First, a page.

Saturday, August 14, 2010

hmmm.....,

USAToday | At a time when workers' pay and benefits have stagnated, federal employees' average compensation has grown to more than double what private sector workers earn, a USA TODAY analysis finds.

Federal workers have been awarded bigger average pay and benefit increases than private employees for nine years in a row. The compensation gap between federal and private workers has doubled in the past decade.

Federal civil servants earned average pay and benefits of $123,049 in 2009 while private workers made $61,051 in total compensation, according to the Bureau of Economic Analysis. The data are the latest available.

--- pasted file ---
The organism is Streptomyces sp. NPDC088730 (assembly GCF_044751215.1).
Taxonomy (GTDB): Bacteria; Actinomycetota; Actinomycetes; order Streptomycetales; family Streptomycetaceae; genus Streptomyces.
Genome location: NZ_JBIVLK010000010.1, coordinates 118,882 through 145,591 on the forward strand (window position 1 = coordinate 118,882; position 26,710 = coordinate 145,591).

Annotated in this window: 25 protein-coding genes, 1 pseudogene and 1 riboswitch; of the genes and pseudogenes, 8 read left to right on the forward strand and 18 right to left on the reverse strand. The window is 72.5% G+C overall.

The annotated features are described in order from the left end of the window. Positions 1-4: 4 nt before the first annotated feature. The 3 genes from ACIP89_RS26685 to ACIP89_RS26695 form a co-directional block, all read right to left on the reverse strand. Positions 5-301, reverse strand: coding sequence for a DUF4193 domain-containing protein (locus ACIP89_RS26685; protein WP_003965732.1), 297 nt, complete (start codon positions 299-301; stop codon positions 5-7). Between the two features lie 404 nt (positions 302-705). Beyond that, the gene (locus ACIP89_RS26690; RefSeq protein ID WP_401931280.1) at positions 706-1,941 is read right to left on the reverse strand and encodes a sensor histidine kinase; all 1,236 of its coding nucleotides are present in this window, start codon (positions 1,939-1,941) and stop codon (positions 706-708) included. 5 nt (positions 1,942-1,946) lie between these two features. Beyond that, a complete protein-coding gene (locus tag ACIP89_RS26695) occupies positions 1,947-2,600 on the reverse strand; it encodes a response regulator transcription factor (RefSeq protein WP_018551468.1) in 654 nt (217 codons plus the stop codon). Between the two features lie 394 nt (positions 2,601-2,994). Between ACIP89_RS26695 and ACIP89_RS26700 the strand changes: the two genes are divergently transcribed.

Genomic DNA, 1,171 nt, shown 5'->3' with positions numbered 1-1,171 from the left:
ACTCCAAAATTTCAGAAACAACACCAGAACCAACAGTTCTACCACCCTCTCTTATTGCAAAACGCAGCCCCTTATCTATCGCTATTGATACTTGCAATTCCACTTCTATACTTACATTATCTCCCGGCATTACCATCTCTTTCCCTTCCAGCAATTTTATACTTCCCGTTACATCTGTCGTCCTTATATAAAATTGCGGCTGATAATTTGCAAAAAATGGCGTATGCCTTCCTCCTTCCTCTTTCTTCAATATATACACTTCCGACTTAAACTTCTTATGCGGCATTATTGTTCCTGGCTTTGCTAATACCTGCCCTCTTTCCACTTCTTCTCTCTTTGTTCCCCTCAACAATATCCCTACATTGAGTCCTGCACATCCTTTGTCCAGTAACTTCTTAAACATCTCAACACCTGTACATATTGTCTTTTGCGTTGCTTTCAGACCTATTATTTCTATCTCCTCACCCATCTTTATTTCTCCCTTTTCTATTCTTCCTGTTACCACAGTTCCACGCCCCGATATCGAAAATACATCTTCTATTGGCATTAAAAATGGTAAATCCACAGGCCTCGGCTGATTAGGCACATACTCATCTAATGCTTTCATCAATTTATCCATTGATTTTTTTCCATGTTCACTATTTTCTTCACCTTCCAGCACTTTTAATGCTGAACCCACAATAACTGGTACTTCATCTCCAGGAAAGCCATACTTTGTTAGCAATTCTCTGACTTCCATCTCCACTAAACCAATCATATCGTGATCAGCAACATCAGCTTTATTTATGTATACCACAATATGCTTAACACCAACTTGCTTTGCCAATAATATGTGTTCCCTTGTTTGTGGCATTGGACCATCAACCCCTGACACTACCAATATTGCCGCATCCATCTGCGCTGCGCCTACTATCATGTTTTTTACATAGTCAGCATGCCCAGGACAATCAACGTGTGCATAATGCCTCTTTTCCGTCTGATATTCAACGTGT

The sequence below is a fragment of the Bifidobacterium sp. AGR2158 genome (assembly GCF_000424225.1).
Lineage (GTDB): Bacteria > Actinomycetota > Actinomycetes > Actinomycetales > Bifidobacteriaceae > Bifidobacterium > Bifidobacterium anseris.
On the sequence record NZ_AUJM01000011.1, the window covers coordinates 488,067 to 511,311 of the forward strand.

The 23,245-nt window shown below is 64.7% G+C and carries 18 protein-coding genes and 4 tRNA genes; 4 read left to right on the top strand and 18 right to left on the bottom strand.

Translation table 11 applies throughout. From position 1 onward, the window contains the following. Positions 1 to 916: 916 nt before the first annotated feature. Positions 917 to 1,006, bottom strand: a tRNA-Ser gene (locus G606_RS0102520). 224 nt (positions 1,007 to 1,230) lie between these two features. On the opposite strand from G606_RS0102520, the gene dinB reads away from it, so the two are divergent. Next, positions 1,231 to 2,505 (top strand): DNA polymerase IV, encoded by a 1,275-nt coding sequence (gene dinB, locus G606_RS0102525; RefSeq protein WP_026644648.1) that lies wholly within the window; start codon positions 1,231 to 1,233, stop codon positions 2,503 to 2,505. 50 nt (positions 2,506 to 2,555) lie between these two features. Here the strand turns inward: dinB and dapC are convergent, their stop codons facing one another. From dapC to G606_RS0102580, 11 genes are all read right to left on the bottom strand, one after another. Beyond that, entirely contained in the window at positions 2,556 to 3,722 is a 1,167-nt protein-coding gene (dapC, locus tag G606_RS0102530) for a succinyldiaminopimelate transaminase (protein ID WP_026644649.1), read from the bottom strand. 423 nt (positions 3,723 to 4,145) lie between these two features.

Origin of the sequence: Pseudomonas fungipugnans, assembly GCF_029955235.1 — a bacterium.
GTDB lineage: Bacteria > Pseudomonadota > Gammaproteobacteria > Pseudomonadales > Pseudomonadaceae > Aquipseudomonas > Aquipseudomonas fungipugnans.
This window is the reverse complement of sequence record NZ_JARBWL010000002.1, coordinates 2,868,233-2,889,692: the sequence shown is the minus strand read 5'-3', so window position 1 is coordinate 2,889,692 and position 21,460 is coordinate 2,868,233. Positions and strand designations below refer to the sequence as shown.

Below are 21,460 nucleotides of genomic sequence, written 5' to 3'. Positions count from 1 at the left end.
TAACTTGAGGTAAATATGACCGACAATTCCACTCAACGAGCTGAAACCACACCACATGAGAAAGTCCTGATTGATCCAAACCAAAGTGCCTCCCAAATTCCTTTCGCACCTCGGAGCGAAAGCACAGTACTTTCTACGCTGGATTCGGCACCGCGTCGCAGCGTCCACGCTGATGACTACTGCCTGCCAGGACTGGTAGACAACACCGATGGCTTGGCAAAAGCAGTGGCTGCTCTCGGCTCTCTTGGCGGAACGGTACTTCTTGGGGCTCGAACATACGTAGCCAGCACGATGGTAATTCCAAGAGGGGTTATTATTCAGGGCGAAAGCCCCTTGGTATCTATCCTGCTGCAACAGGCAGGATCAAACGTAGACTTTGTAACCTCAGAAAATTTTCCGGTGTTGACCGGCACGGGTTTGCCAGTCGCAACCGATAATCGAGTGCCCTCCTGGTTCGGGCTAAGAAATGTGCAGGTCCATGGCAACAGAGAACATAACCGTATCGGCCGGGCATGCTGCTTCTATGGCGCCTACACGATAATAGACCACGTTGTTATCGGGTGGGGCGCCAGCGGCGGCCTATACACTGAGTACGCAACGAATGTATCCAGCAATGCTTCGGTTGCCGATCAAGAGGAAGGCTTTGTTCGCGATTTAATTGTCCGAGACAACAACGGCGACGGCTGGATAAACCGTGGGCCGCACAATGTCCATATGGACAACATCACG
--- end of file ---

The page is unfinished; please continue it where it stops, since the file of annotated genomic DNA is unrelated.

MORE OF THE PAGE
The federal compensation advantage has grown from $30,415 in 2000 to $61,998 last year.

Public employee unions say the compensation gap reflects the increasingly high level of skill and education required for most federal jobs and the government contracting out lower-paid jobs to the private sector in recent years.

"The data are not useful for a direct public-private pay comparison," says Colleen Kelley, president of the National Treasury Employees Union.

Chris Edwards, a budget analyst at the libertarian Cato Institute, thinks otherwise. "Can't we now all agree that federal workers are overpaid and do something about it?" he asks.